Book cover of The Last Great War of Antiquity

This book is, to me, the Platonic Ideal of scholarly military history. Howard-Johnston examines a somewhat obscure but vastly important war between the Byzantine Empire and the Persian Empire that lasted from 602 to 628 and left both empires vulnerable to the new Islamic power that was about to emerge in Arabia. His narrative is lively, his knowledge of the sources is unmatched, his interpretations masterful, and he exposes the inner workings of the book regularly in philosophical comments on the job of the military historian, causation in history, and the problems of source interpretation. That it took him longer to write than the war itself lasted is also one of my favorite pieces of historian-author trivia!

The Last Great War of Antiquity

By James Howard-Johnston,

Why should I read it?

1 author picked The Last Great War of Antiquity as one of their favorite books, and they share why you should read it.

What is this book about?

The last and longest war of classical antiquity was fought in the early seventh century. It was ideologically charged and fought along the full length of the Persian-Roman frontier, drawing in all the available resources and great powers of the steppe world. The conflict raged on an unprecedented scale, and its end brought the classical phase of history to a close. Despite all this, it has left a conspicuous gap in the history of warfare. This book aims to finally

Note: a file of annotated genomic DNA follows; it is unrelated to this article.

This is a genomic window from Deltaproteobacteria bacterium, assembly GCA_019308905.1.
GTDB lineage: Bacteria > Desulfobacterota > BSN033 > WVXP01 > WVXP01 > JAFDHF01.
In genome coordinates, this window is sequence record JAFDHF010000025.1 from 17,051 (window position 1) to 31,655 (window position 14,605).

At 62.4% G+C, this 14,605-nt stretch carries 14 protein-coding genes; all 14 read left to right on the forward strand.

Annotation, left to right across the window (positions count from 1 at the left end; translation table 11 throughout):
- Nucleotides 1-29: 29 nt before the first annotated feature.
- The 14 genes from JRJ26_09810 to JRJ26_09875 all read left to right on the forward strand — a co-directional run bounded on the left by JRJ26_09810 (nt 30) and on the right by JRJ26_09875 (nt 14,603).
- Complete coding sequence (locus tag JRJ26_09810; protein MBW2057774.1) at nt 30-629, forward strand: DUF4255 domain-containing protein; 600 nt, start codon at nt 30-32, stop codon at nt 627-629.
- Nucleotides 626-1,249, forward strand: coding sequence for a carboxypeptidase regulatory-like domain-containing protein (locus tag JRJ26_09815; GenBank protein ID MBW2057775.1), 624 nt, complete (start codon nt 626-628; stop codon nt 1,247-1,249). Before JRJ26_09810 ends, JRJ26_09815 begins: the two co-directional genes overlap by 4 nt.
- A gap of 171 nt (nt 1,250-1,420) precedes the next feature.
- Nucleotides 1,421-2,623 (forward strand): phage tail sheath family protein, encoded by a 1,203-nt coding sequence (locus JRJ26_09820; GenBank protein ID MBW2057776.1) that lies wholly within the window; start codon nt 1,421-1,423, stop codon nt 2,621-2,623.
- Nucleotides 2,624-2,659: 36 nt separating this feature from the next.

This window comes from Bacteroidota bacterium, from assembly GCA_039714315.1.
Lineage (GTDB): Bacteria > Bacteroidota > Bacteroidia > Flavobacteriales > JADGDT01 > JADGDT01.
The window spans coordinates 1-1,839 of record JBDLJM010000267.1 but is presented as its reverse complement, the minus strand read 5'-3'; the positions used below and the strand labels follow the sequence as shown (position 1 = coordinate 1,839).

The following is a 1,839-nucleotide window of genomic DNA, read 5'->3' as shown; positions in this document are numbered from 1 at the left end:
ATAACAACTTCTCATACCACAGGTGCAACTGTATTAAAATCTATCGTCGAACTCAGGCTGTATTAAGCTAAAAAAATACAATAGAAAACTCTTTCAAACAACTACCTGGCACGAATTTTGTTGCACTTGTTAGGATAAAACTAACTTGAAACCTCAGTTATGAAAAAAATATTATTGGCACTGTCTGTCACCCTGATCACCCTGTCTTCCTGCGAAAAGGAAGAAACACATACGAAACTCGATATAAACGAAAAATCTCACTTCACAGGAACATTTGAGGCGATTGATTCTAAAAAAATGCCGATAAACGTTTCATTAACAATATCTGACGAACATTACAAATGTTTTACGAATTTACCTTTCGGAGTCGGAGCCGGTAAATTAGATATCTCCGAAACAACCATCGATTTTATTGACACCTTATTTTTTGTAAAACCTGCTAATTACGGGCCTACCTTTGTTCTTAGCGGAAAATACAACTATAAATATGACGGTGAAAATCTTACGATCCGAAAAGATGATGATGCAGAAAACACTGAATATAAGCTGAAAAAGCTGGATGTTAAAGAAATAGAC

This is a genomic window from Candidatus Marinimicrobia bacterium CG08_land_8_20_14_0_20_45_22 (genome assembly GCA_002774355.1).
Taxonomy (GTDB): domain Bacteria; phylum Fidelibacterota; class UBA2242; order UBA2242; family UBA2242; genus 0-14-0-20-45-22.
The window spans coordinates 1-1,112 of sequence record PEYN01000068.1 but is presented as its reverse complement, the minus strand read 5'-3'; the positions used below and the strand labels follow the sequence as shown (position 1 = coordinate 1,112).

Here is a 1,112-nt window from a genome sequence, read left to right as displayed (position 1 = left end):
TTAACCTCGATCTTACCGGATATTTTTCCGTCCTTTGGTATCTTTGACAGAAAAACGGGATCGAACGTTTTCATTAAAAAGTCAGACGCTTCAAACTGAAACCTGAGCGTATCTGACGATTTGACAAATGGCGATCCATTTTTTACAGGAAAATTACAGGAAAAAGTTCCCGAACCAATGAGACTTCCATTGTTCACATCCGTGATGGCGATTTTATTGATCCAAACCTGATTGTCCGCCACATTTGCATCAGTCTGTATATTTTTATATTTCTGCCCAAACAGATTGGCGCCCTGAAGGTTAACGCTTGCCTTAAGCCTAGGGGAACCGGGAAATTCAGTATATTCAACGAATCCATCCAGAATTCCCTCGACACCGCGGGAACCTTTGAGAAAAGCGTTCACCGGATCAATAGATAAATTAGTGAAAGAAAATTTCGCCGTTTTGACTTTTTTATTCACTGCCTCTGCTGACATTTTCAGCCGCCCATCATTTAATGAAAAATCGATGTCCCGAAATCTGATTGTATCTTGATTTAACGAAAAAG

fill that gap.

The war opened in summer 603 when Persian armies launched co-ordinated attacks across the Roman frontier. Twenty-five…


Termópilas (Grandes Batallas)

By Paul Cartledge,

Book cover of Termópilas (Grandes Batallas)

The legendary feat of the 300 Spartans who sacrificed for their city and their ideals is narrated in an excellent way in this book that also accurately reflects the way of thinking and understanding the world. A highly recommended reading for those who wish to learn about the world of the Spartans. In this story are the most important events of that historic moment.

Termópilas (Grandes Batallas)

By Paul Cartledge,

Why should I read it?

1 author picked Termópilas (Grandes Batallas) as one of their favorite books, and they share why you should read it.

What is this book about?

“Viajero, ve a Esparta y cuenta que aquí hemos muerto en obediencia a sus leyes” dicen las célebres palabras del poeta Simónides que glorifican el heroísmo de los 300 guerreros espartanos que, liderados por Leónidas, dieron sus vidas en el paso de las Termópilas, conteniendo al enorme ejército del rey persa Jejes. Esta batalla fue un auténtico choque entre civilizaciones y la leyenda del heroísmo y sacrificio de la élite de guerreros espartanos en defensa de la libertad de su patria fue esencial para definir la identidad de la Grecia clásica y sus ecos llegan hasta nuestros días. La de…